Hands-on with Metal Gear Solid: Snake Eater 3D on Nintendo 3DS

Nom, nom, nom

Hands-on with Metal Gear Solid: Snake Eater 3D on Nintendo 3DS

While we're really hoping for some great unique titles for the 3DS to sweep us off our feet, the recent spate of remakes and re-releases for Nintendo's handheld haven't been too shabby.

The Legend of Zelda: Ocarina of Time 3D cast fresh light on a masterpiece, while Starfox 64 3D proved to be another wonderfully revitalised release.

With this in mind, we're looking forward to Metal Gear Solid: Snake Eater 3D rather a lot, given how good the original PS2 version was.

Pretty soon, 3DS gamers will be able to experience this glorious title with a new stereoscopic 3D look and touchscreen functionality.

In the meantime, I went deep undercover at GAMEfest, Birmingham, to get a closer look at Konami's upcoming stealth-action game for 3DS.

Shedding its skin

Snake Eater is a little different from other Metal Gear Solid titles, as it takes place in a dense jungle, rather than the usual enemy bases and metallic facilities.

As part of our playthrough, we were looking to rescue rocket scientist Sokolov and sabotage a new experimental superweapon.

The new 3D effects are instantly recognisable, and possibly some of the best we've seen to date on the device. Snake's world really pops out, and the depth is staggering.

Being able to gauge how far away the enemy is proves extremely useful, making the action even more exciting and tense. It's a lot easier, therefore, to choose the tactical route over the "eh, bugger it, I'm gonna shoot everyone in the face" approach.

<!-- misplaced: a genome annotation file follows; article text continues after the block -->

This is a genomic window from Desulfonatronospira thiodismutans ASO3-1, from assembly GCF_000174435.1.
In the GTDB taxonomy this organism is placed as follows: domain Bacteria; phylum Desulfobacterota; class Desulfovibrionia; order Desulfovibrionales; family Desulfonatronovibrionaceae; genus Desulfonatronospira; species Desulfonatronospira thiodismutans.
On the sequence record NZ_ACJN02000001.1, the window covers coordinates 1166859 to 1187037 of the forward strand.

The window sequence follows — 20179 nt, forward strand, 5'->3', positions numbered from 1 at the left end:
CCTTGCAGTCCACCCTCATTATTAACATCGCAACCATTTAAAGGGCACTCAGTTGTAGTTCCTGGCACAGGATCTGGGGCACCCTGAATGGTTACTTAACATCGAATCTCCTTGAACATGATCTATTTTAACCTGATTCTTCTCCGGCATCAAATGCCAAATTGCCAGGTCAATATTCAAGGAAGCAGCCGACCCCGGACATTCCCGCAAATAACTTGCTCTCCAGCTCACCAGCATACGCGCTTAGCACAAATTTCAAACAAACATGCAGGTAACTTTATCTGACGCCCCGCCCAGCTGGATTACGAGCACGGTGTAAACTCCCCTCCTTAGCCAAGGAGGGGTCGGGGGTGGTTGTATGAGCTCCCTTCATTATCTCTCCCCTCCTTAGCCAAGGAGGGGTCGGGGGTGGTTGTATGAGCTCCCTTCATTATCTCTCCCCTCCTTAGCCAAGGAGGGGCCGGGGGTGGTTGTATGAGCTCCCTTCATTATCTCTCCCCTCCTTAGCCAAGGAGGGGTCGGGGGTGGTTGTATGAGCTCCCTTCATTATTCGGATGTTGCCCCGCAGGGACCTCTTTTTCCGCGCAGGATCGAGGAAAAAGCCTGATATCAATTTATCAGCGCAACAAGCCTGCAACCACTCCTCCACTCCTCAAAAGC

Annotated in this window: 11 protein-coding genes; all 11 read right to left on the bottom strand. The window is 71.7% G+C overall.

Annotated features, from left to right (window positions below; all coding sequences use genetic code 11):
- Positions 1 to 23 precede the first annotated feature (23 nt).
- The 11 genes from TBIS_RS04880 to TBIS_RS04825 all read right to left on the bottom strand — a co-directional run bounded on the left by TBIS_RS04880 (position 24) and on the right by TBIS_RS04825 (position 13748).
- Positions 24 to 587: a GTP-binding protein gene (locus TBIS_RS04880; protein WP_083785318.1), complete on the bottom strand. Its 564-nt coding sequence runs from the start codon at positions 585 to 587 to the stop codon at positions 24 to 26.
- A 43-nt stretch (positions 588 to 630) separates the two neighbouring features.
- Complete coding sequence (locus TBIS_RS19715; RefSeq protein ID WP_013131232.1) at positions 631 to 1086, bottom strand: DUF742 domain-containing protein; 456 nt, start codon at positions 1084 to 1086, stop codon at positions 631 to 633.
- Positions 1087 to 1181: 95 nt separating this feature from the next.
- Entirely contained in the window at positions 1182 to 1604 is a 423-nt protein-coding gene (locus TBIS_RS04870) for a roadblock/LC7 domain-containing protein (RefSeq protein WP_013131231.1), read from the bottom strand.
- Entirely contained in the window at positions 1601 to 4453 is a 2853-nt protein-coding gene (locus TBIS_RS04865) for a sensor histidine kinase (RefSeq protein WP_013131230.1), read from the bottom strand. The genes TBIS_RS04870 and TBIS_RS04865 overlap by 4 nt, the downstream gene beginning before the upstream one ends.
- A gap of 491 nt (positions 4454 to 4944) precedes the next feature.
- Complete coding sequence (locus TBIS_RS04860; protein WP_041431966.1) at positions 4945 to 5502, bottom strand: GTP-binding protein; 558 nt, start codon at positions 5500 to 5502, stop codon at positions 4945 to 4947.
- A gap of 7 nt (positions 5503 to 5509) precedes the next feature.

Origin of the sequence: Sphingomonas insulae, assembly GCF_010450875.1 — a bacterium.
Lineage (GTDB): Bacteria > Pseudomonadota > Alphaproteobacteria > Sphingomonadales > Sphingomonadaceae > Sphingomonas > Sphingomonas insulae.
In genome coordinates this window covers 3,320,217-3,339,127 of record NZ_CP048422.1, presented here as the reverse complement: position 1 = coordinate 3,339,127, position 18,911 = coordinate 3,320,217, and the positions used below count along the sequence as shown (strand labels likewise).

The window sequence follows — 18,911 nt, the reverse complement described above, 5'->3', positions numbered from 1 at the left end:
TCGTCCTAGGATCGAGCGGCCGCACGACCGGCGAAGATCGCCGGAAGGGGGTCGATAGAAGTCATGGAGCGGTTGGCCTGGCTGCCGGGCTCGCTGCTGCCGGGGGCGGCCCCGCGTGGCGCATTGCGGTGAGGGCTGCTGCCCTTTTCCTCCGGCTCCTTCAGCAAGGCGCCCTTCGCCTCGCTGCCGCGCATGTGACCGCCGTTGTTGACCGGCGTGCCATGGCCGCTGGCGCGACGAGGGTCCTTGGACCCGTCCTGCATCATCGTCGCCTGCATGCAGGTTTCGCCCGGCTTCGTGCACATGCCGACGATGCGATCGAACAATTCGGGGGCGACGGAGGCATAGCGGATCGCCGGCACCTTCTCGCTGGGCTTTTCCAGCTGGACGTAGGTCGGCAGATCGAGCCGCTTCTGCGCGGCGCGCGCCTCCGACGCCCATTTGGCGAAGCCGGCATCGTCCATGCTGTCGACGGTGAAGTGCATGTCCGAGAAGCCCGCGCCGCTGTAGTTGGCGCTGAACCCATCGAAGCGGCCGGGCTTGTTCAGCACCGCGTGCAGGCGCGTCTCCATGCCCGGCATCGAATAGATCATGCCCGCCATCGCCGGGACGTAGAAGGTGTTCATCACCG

Eat this

This 3DS version utilises the bottom screen to maximum effect, with plenty of great ideas in store.

Your weapons, for example, can now we swapped in and out via a tap of the touchscreen, and your inventory can be brought up by holding down on it.

The bottom screen also displays a rather useful map so you can work out where you're going - and if you're spotted, an alert timer will appear, freeing you up to concentrate on the action whilst simultaneously keeping a tiny eye on whether you're in the clear or not.


Unfortunately, the 3DS version doesn't seem to be able to cope very well with the cutscenes.

We experienced a noticeable amount of lag in numerous scenes, which made them very difficult to watch. Of course, the MGS series is known for its hours of cutscenes, so this isn't a great sign.

Hopefully, this will have been fixed by the time the game is released in early 2012, because aside from that, Metal Gear Solid: Snake Eater 3D is looking like a rather essential purchase.